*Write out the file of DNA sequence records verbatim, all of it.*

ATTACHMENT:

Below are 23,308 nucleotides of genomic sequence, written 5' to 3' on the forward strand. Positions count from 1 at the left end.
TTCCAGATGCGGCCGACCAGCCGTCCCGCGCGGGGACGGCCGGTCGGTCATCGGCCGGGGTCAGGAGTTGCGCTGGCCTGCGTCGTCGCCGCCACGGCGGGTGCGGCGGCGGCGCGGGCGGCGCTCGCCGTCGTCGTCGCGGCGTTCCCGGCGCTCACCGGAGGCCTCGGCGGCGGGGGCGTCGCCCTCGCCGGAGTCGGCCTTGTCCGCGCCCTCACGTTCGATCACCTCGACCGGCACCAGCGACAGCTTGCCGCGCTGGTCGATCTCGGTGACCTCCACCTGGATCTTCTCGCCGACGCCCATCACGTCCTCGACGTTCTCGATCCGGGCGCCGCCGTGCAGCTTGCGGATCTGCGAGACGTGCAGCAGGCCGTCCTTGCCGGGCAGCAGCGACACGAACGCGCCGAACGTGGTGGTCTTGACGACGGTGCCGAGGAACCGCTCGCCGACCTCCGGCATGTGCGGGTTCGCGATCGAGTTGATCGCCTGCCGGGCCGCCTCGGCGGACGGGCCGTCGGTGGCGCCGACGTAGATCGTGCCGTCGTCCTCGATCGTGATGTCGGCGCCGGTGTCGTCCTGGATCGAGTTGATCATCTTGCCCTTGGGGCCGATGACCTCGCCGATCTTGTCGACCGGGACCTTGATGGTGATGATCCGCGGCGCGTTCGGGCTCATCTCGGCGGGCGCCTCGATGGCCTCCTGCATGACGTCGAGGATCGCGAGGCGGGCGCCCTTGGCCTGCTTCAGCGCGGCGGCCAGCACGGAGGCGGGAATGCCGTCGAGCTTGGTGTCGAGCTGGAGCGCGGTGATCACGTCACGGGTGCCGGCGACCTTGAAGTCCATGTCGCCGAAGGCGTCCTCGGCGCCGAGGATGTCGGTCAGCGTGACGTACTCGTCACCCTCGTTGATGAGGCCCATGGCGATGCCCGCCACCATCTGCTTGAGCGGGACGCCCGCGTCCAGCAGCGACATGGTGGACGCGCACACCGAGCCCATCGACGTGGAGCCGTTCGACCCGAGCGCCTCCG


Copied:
Below are 23,308 nucleotides of genomic sequence, written 5' to 3' on the forward strand. Positions count from 1 at the left end.
TTCCAGATGCGGCCGACCAGCCGTCCCGCGCGGGGACGGCCGGTCGGTCATCGGCCGGGGTCAGGAGTTGCGCTGGCCTGCGTCGTCGCCGCCACGGCGGGTGCGGCGGCGGCGCGGGCGGCGCTCGCCGTCGTCGTCGCGGCGTTCCCGGCGCTCACCGGAGGCCTCGGCGGCGGGGGCGTCGCCCTCGCCGGAGTCGGCCTTGTCCGCGCCCTCACGTTCGATCACCTCGACCGGCACCAGCGACAGCTTGCCGCGCTGGTCGATCTCGGTGACCTCCACCTGGATCTTCTCGCCGACGCCCATCACGTCCTCGACGTTCTCGATCCGGGCGCCGCCGTGCAGCTTGCGGATCTGCGAGACGTGCAGCAGGCCGTCCTTGCCGGGCAGCAGCGACACGAACGCGCCGAACGTGGTGGTCTTGACGACGGTGCCGAGGAACCGCTCGCCGACCTCCGGCATGTGCGGGTTCGCGATCGAGTTGATCGCCTGCCGGGCCGCCTCGGCGGACGGGCCGTCGGTGGCGCCGACGTAGATCGTGCCGTCGTCCTCGATCGTGATGTCGGCGCCGGTGTCGTCCTGGATCGAGTTGATCATCTTGCCCTTGGGGCCGATGACCTCGCCGATCTTGTCGACCGGGACCTTGATGGTGATGATCCGCGGCGCGTTCGGGCTCATCTCGGCGGGCGCCTCGATGGCCTCCTGCATGACGTCGAGGATCGCGAGGCGGGCGCCCTTGGCCTGCTTCAGCGCGGCGGCCAGCACGGAGGCGGGAATGCCGTCGAGCTTGGTGTCGAGCTGGAGCGCGGTGATCACGTCACGGGTGCCGGCGACCTTGAAGTCCATGTCGCCGAAGGCGTCCTCGGCGCCGAGGATGTCGGTCAGCGTGACGTACTCGTCACCCTCGTTGATGAGGCCCATGGCGATGCCCGCCACCATCTGCTTGAGCGGGACGCCCGCGTCCAGCAGCGACATGGTGGACGCGCACACCGAGCCCATCGACGTGGAGCCGTTCGACCCGAGCGCCTCCG